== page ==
Frustrated after being made to listen to a Christian fundamentalist sex ed program taught at her public school, an Edmonton teenager has successfully filed a complaint with the Alberta Human Rights Commission.
Emily Dawson argues that the Edmonton Public School District's use of a religious, abstinence-based education program infringed upon her rights as a non-Christian.
Dawson first became aware of program last year when she took part in a two-day class delivered as part of a Career and Life Management course at McNally High School, reports CBC News.
She told the National Post the instructor "did a lot of slut-shaming to the women, and pointed out the guys as horn-dogs.”
“She really ridiculed single-parent families, she made it sound like they all give birth to juvenile delinquents.”
Dawson's mother, Kathy, told the National Post she was shocked to learn her daughter's class was being taught by an anti-abortion activist from the Pregnancy Care Centre — an American-based Christian non-profit.
When Kathy asked to have her daughter removed from the lecture she was told Emily had to complete the lecture in order to graduate. So, instead, Kathy sat in on a class.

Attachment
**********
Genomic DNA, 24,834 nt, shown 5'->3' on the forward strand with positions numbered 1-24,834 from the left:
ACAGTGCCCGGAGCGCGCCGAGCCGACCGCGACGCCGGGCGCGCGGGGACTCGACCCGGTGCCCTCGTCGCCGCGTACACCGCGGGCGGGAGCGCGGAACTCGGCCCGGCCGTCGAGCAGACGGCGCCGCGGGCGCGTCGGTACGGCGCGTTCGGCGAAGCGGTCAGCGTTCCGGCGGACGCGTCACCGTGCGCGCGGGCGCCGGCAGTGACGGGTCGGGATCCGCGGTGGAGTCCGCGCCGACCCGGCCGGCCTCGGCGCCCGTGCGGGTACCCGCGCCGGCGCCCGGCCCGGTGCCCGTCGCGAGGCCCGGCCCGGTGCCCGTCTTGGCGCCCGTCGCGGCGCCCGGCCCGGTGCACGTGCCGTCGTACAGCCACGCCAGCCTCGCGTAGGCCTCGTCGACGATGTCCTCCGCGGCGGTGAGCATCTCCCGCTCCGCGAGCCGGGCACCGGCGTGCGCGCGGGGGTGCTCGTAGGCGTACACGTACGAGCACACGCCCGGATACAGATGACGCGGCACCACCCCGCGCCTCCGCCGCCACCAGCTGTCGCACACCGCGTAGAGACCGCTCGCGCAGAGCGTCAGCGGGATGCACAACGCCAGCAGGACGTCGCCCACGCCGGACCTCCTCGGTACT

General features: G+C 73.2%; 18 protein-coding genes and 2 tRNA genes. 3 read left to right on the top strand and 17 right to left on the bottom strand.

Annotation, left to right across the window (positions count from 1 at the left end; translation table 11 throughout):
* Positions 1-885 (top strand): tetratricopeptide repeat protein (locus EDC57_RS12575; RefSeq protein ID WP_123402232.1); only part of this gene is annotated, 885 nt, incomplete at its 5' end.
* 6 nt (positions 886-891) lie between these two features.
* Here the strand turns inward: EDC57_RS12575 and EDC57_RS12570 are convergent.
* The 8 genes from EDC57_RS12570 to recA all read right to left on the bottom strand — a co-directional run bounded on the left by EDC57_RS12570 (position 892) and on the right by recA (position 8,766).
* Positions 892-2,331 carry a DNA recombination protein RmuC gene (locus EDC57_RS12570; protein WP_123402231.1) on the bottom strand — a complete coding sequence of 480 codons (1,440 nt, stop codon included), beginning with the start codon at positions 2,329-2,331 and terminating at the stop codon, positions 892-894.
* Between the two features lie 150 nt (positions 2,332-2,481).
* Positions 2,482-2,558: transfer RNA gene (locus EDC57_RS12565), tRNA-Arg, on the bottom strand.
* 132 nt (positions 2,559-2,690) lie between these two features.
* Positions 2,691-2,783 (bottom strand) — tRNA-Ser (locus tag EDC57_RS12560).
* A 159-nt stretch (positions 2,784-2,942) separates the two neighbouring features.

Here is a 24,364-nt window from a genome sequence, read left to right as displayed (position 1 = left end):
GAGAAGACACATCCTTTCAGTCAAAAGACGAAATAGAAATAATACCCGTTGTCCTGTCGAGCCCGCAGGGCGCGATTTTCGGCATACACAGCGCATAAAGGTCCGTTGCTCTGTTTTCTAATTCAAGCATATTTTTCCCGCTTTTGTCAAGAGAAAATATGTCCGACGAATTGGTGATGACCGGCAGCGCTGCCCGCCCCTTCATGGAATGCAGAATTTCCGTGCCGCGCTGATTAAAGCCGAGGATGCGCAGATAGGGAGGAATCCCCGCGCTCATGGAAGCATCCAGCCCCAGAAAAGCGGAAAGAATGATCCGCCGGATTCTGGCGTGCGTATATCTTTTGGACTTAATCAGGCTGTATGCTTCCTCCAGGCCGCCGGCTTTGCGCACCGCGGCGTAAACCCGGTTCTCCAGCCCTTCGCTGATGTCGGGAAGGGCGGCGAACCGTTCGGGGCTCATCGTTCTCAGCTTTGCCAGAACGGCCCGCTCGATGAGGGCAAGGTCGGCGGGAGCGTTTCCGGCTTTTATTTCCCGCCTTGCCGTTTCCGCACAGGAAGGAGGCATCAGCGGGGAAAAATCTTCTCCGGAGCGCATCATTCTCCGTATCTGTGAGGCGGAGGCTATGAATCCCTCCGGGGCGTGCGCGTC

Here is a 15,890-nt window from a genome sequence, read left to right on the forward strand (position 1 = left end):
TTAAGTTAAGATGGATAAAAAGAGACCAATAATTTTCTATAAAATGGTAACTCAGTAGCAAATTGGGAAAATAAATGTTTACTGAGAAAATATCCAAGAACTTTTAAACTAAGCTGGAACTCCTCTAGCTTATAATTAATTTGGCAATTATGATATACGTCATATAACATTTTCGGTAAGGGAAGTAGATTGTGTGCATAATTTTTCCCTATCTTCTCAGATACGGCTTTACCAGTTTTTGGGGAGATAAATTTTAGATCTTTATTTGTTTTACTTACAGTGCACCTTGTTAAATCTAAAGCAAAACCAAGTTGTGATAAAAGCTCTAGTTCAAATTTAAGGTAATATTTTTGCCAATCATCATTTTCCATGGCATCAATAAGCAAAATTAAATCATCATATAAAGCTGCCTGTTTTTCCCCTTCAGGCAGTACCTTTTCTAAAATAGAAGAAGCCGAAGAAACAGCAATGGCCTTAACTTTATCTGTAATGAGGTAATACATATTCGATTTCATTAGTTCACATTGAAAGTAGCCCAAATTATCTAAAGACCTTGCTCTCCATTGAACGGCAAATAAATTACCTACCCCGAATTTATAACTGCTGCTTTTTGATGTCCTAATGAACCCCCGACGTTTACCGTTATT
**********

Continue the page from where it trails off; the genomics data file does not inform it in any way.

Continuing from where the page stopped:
She claims she listened to the instructor tell students that condoms don't work, that 60 per cent of boys carry the HPV virus under their fingernails, and gonorrhea has the ability to kill in three days, reports the True North Times.
“It’s values-based sex ed and all the values are evangelical values,” Kathy told the Edmonton Journal.
“It’s not even mainstream Christianity. I’m not against abstinence. But I think the message is diminished when it’s surrounded by misinformation and fear.”
Emily and Kathy, both agnostic, started a petition and eventually took legal action. Emily, now a high school graduate, told CBC News the Alberta Human Rights Commission has accepted the Dawsons' complaint.
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